In this increasingly hostile computer environment, it is essential to have a strong password for everything. Whether it’s email, computer account or online banking, using your cat’s name as a password is a very bad idea. And if you’re afraid of not going remembering it because it’s too long and complicated, I’m going to show you how I do it.
What characterizes a strong password? First of all, its length. The longer the password, the stronger it is and the longer it takes to be cracked. Secondly, the entropy or randomness of the generation process. If the attacker can make some statistical assumptions based on the method of generation, even a alphanumerical 8 character password can be cracked within hours. The third characteristic of password generator is trust. Do you trust that the password generator does not keep logs, do you trust that it doesn’t have a backdoor? Lastly, do you have a secure communication channel between the generator and the receiver? Most of the online password generators fail one or more of these guidelines, and even software solutions have problems.
The only completely secure method to generate passwords is to use an open-source generator stored on your computer, preferably running Linux. But even one of the website generated passwords is considerably more secure than any password you can come up with.
Steve Gibson‘s Perfect Passwords generator deserves the highest praise of all the solutions tested for this article. Besides the fact that Steve Gibson is a world renowned programmer, the algorithm used ensures a high level of entropy, and although there is no source code available to corroborate tech specs with the notes on the website, I personally trust it. The connection between the GRC server and your computer is secured by a SSL connection and the generator produces three strings at once: 64 random hexadecimal characters (0-9 and A-F), 63 random printable ASCII characters, 63 random alpha-numeric characters (a-z, A-Z, 0-9). The most secure of all is the ASCII string which contains numbers, letters and special characters. You can use any part, the complete string or even mix them to create an unique password. Your password will look something like:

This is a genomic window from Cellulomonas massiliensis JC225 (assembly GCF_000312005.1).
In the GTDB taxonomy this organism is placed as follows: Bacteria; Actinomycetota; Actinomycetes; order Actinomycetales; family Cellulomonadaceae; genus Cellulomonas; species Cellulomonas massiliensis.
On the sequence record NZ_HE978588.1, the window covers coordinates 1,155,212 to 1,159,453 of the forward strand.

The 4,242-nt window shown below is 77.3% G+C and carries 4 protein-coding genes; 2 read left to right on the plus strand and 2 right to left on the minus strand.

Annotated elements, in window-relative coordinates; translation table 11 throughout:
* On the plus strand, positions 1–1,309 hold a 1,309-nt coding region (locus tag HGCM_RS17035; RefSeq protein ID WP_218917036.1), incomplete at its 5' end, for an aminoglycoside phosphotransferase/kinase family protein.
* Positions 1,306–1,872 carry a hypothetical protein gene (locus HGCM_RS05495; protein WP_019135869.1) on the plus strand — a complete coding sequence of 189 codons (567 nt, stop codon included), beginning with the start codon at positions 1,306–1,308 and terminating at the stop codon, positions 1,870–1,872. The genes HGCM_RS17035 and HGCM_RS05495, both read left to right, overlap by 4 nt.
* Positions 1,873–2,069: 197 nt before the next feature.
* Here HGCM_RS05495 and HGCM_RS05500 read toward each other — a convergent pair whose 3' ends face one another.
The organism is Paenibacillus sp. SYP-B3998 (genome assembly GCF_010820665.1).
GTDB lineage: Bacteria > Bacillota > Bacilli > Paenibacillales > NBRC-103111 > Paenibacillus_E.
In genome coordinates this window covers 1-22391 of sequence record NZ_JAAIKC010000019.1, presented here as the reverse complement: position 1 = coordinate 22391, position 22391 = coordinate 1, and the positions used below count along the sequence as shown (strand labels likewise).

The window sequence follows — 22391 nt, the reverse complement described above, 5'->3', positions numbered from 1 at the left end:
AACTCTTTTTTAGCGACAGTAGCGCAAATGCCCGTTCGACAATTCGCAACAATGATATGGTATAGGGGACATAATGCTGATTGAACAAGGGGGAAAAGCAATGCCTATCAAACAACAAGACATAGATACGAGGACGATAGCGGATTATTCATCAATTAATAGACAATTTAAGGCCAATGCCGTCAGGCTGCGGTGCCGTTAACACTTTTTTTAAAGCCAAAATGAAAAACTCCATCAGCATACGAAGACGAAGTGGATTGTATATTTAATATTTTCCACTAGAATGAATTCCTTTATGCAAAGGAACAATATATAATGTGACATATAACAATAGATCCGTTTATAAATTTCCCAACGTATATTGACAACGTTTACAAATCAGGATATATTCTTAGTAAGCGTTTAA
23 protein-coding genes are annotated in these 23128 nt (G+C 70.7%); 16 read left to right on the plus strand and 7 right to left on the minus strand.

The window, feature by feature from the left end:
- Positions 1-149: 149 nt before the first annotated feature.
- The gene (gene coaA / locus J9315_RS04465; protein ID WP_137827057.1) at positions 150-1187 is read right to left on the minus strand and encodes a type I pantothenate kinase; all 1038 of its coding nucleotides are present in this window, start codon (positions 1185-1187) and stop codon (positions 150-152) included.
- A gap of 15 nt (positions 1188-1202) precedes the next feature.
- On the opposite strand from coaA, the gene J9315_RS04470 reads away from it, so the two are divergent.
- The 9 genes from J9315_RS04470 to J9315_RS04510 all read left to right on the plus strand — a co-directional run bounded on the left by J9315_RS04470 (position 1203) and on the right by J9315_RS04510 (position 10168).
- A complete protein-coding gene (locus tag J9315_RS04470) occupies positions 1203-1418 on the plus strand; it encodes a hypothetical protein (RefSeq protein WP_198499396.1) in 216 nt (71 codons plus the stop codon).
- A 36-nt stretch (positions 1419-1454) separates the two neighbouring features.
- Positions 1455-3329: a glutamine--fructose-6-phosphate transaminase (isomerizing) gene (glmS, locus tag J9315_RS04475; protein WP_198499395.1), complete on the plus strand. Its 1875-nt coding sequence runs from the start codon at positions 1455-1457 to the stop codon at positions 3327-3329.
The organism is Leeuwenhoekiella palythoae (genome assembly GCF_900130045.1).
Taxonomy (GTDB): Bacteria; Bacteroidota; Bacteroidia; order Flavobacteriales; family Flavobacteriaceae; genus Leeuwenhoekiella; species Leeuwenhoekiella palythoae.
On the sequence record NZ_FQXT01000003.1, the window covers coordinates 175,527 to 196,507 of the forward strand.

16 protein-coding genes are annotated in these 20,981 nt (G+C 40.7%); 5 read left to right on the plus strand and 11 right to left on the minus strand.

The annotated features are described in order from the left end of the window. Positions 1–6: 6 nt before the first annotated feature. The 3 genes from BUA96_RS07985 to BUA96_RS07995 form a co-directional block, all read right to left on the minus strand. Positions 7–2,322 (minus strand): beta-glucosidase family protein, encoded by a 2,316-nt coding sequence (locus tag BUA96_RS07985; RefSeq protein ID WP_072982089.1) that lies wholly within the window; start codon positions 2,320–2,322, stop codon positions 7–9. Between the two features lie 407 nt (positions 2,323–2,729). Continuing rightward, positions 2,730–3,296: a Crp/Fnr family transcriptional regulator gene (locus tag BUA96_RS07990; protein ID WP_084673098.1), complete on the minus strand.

While such a password will work for a web-based service or email account, you aren’t expected to remember it for your Windows account, it’s simply too complicated. I personally use a 12 character hexadecimal string for my user account password, which I can remember without having to write it down, like
This too, can be cracked with Rainbow tables, but it will deter most guys without NSA-level knowledge and processing power.
If you’re asking yourself,”How I can use 12 random ASCII characters for every password I have?” Here’s my system.
- I have an IronKey, a secure USB thumb drive that itself is protected by a 12 character hexadecimal string. All the data on the drive is hardware-encrypted. It will automatically self-destruct if physically tampered or if the password is entered 10 times wrong.
- The IronKey has an integrated password manager and a hardened mobile version of Firefox 3. The passwords never pass through the computer’s keyboard or compromised applications.
- When using my own hardware, which I can vouch is secure, for performance reasons I will use an Excel document which contains a list of services and their assigned passwords, stored on Google Docs. I will never save any passwords into the Firefox password manager. The only way this system can be compromised is by first cracking the computer user account password and hoping that the cookie session is still active.
Editor’s note: IronKey is not free. It starts at $79. If you think that it’s worth the money to protect your privacy and security, then check it out.
The other services I tested were:
PCTools – which provides different options for generating passwords: length, punctuation, numbers, letters etc. as well as a SSL secured connection. They also have a freeware, offline version of the generator. It’s not open-source and the technical details are not available for inspection.
GoodPassword – offers both a random password generator with some customization options and a “Leet” generator that “Leet Passwords are easy to remember acronym passwords generated by combining the first letter of each word, randomly changing the case, and replacing alphanumeric characters with their Leet (1337) equivalents, that is characters that look and/or sound the same”.
Multicians – generates ten “pronounceable” passwords using a Java applet. It’s not open-source but the source code is available for inspection. No SSL connection.
Linux users can use this command to quickly create a strong password:
% dd if=/dev/urandom count=1 2> /dev/null | uuencode -m – | sed -ne 2p | cut -c-8v1/oVN+S
You might want to read on through:
There were also a bunch of other password generators profiled on MakeUseOf Directory.